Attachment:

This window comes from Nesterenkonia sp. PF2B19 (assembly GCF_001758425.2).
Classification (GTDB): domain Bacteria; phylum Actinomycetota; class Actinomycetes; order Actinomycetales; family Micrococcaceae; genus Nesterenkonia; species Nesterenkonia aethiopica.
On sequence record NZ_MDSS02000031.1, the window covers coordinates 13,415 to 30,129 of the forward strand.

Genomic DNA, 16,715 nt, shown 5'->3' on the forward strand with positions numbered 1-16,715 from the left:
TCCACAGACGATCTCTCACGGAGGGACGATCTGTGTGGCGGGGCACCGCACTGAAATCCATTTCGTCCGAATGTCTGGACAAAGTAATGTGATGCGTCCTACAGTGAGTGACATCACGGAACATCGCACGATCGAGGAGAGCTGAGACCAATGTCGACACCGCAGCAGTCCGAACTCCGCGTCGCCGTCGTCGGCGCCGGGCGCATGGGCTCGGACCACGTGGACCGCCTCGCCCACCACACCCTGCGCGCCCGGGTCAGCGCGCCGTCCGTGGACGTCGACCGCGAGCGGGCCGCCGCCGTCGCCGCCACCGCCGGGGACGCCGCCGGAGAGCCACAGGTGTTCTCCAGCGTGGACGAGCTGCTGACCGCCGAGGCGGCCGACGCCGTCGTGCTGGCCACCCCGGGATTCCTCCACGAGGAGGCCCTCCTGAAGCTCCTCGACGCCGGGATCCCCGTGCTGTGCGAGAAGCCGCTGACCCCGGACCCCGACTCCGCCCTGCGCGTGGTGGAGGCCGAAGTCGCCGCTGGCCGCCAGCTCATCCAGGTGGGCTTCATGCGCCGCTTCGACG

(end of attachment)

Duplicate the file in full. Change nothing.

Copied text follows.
This window comes from Nesterenkonia sp. PF2B19 (assembly GCF_001758425.2).
Classification (GTDB): domain Bacteria; phylum Actinomycetota; class Actinomycetes; order Actinomycetales; family Micrococcaceae; genus Nesterenkonia; species Nesterenkonia aethiopica.
On sequence record NZ_MDSS02000031.1, the window covers coordinates 13,415 to 30,129 of the forward strand.

Genomic DNA, 16,715 nt, shown 5'->3' on the forward strand with positions numbered 1-16,715 from the left:
TCCACAGACGATCTCTCACGGAGGGACGATCTGTGTGGCGGGGCACCGCACTGAAATCCATTTCGTCCGAATGTCTGGACAAAGTAATGTGATGCGTCCTACAGTGAGTGACATCACGGAACATCGCACGATCGAGGAGAGCTGAGACCAATGTCGACACCGCAGCAGTCCGAACTCCGCGTCGCCGTCGTCGGCGCCGGGCGCATGGGCTCGGACCACGTGGACCGCCTCGCCCACCACACCCTGCGCGCCCGGGTCAGCGCGCCGTCCGTGGACGTCGACCGCGAGCGGGCCGCCGCCGTCGCCGCCACCGCCGGGGACGCCGCCGGAGAGCCACAGGTGTTCTCCAGCGTGGACGAGCTGCTGACCGCCGAGGCGGCCGACGCCGTCGTGCTGGCCACCCCGGGATTCCTCCACGAGGAGGCCCTCCTGAAGCTCCTCGACGCCGGGATCCCCGTGCTGTGCGAGAAGCCGCTGACCCCGGACCCCGACTCCGCCCTGCGCGTGGTGGAGGCCGAAGTCGCCGCTGGCCGCCAGCTCATCCAGGTGGGCTTCATGCGCCGCTTCGACG